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Sharks' OT victory completes sweep of Canucks

by Eric Gilmore

SAN JOSE, Calif. -- The San Jose Sharks and Vancouver Canucks were deadlocked 3-3 during a furious overtime battle Tuesday night, and the chants of "Sweep! Sweep! Sweep" rained down yet again at HP Pavilion.

Sharks forward Patrick Marleau, the franchise's all-time leader in playoff goals, gave the 17,562 fans what they wanted. Marleau knocked a rebound past goaltender Cory Schneider at 13:18 of overtime for a power-play goal, giving the Sharks a 4-3 win and the first playoff sweep in franchise history.

The Sharks beat Vancouver four straight times to win their Western Conference Quarterfinal series. Their first-ever sweep came one year after they were bounced by the St. Louis Blues in the first round in five games, the fastest playoff exit in franchise history.

"Everybody is doing the little things it takes to win," said Marleau, who scored one goal in each of the four games. "That’s the main thing. We have to keep building up. It’s only going to get harder. We know that."

The Canucks have lost back-to-back first-round series since reaching Game 7 of the Stanley Cup Final in 2011. They lost in five games to the Los Angeles Kings last year. This year, they were swept in a best-of-7 playoff series for the fourth time in franchise history.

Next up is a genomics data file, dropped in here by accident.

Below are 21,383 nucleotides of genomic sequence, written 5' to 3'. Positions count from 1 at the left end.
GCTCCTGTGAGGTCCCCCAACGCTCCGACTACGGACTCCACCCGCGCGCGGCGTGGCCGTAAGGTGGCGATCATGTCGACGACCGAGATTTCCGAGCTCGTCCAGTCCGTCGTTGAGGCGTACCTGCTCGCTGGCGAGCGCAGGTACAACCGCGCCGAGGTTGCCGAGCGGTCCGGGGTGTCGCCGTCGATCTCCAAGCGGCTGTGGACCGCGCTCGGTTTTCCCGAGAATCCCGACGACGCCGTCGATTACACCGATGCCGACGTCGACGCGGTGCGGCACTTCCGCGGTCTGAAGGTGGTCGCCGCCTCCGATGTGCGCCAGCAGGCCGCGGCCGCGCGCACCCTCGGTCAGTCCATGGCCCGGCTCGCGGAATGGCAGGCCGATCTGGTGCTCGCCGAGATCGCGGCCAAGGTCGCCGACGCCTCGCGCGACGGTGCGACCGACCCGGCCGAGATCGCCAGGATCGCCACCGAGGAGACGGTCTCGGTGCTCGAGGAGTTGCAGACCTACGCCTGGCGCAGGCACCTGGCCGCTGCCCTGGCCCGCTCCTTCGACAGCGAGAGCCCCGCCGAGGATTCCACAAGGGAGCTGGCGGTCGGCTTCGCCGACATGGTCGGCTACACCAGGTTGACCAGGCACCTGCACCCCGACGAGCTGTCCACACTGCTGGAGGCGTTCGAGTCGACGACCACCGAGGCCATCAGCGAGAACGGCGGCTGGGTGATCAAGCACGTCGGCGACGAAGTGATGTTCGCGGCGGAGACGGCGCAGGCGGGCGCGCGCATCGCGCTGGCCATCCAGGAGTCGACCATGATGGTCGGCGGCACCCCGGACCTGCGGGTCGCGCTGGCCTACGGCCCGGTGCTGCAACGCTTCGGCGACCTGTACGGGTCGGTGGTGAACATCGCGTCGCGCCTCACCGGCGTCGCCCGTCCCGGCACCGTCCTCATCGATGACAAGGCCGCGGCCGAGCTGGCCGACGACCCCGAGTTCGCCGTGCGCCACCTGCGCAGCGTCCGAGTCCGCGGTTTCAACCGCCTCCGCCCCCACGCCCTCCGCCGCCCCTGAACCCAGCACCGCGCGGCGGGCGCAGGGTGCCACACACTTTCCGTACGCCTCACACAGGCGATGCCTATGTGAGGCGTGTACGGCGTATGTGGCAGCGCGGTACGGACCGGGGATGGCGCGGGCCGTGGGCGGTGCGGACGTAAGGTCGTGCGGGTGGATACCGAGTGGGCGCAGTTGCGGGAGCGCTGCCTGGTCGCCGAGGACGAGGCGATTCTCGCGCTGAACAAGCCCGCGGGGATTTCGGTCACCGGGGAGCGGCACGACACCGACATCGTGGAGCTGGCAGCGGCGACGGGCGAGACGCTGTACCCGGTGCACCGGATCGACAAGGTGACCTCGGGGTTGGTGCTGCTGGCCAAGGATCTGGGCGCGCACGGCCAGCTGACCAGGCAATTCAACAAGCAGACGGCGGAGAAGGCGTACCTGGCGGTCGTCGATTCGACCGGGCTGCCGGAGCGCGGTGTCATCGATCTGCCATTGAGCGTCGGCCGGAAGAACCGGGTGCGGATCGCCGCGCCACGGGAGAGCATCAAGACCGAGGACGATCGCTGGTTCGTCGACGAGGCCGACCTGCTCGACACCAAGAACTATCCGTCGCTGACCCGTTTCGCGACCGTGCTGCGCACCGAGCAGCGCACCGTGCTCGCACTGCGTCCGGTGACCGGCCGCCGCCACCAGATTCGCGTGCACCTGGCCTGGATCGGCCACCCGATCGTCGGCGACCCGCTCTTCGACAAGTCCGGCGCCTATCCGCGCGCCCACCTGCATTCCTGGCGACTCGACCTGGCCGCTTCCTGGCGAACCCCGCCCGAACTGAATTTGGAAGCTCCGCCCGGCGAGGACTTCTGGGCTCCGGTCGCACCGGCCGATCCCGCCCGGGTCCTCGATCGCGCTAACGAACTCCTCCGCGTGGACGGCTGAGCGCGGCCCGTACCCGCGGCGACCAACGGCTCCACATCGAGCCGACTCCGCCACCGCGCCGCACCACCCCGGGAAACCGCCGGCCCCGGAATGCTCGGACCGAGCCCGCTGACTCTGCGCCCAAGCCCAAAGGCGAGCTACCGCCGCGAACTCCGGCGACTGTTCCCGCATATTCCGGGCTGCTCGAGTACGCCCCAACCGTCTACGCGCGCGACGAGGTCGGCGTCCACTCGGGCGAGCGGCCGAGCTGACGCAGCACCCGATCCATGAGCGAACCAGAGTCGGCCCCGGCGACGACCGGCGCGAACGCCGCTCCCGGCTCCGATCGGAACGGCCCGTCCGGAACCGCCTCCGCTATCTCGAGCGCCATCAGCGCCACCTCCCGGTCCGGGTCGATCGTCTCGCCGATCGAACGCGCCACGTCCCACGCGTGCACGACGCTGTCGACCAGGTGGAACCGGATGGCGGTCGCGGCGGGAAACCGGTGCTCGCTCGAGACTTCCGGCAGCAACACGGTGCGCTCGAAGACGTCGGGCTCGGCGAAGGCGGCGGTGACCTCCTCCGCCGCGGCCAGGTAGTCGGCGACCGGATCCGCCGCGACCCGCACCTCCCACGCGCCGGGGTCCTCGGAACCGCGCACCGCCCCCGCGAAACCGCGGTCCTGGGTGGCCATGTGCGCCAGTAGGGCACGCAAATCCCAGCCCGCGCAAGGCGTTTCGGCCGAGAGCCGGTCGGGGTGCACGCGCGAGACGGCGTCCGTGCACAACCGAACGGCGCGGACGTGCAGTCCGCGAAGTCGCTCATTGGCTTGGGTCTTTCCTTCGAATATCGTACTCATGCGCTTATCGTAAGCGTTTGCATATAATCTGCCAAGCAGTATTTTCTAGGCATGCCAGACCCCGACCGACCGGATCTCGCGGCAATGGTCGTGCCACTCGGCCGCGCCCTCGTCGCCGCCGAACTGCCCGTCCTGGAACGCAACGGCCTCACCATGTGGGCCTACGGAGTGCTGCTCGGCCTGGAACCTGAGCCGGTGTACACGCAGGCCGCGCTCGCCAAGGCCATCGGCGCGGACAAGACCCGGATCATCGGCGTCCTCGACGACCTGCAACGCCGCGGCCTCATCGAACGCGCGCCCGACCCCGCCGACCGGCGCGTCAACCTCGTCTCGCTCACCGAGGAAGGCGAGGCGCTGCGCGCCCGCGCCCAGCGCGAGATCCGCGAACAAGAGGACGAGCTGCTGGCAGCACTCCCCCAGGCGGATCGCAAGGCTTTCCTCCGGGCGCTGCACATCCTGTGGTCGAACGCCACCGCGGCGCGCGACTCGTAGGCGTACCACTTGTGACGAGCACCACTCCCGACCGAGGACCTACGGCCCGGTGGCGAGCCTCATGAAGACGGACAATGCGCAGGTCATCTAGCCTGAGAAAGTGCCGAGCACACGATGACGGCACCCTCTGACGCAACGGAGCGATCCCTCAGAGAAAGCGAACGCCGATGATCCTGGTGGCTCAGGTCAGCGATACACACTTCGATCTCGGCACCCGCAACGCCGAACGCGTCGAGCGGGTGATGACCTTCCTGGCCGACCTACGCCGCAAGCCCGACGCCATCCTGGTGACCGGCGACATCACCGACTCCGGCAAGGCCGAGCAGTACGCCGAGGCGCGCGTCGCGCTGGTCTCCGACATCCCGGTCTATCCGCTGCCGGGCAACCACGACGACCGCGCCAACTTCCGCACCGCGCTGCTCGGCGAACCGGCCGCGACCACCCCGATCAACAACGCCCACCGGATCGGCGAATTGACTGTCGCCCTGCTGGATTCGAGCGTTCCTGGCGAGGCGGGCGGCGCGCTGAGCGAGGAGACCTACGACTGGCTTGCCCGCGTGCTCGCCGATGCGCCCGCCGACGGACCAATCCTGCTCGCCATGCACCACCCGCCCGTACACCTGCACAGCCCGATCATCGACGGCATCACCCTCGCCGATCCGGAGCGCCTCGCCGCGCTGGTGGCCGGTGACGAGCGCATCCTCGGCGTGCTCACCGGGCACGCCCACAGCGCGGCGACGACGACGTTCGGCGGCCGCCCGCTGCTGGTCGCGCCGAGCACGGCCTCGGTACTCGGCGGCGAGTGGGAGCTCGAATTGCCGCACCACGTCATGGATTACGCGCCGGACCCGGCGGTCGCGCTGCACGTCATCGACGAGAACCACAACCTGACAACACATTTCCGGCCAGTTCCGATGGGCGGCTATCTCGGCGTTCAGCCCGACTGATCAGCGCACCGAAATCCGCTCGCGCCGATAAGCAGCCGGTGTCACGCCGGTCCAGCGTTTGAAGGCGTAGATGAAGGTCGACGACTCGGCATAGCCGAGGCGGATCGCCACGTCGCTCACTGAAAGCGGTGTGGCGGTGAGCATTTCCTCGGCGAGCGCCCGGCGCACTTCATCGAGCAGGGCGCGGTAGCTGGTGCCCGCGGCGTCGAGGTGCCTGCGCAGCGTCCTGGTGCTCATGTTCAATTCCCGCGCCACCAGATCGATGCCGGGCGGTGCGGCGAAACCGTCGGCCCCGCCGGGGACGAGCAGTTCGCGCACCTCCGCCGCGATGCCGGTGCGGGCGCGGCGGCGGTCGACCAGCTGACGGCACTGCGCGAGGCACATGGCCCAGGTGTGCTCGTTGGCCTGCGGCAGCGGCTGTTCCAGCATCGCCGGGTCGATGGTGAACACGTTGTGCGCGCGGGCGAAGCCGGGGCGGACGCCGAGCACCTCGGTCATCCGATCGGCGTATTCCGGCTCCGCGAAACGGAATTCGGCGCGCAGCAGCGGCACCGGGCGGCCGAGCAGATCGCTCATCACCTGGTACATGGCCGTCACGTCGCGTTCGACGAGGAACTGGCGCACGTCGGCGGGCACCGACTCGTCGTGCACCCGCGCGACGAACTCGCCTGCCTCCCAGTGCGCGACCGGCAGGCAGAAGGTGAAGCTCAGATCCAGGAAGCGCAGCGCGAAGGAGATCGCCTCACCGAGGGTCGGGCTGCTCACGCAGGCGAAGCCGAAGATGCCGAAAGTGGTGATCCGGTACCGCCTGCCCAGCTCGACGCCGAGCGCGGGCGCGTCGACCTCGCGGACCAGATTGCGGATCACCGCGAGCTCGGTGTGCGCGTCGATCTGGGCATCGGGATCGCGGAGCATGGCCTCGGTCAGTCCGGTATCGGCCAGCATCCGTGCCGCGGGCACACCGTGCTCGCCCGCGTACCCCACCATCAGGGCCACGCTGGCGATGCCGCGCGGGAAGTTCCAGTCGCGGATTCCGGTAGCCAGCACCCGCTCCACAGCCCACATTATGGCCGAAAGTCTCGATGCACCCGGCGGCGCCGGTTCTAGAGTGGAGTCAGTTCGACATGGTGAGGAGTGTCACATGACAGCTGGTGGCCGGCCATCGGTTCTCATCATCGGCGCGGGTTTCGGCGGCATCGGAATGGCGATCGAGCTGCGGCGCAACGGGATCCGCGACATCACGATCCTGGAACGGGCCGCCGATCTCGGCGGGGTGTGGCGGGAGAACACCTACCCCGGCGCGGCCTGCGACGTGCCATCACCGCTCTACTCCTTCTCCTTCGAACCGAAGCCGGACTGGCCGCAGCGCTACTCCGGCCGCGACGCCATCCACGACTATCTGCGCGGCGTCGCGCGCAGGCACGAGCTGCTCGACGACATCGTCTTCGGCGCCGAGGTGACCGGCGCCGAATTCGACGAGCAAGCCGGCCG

"This year, this is not the way we wanted to end," captain Henrik Sedin said. "It was almost like we were a first-time playoff team going to the box too many times. A lot of guys have been together for a long time. It's very disappointing because you only have so many chances."

The Sharks scored three power-play goals for the second straight game, and Marleau's game-winner came on their seventh advantage. Daniel Sedin was in the penalty box for boarding Sharks forward Tommy Wingels and vehemently disputed the call, earning a game misconduct after Marleau's goal for abusive language.

"It's the playoffs. It's shoulder to shoulder," Daniel Sedin said. "I didn't talk to the ref. I screamed. I apologized to him later. But it was a bad call. ... We didn't lose the series on that one call. We lost it earlier in the series.

"This is the most frustrating team I've been a part of. We have a good team, and what cost us? Little mistakes, taking penalties. We have ourselves to blame."

The Sharks made Vancouver pay for its final penalty of the series. Defenseman Dan Boyle hit Joe Thornton with a long outlet pass, and the pass-first center actually unloaded a long blast that Schneider stopped but couldn't control. Marleau turned on the jets, got to the puck and knocked it past Schneider from close range before he could recover.

Marleau said he was yelling at Thornton to shoot.

"I don’t know if he heard me but it was a great play by him just to get it on net," Marleau said. "It was just laying there on the side of the net and I was able to bat it home."

For the second straight game, Joe Pavelski scored two goals for the Sharks, including one with 4:27 left in regulation that tied the score 3-3 after the Sharks had blown a 2-1 lead in the third period. Brent Burns also scored for the Sharks, and goaltender Antti Niemi made 32 saves. Schneider stopped 43 shots.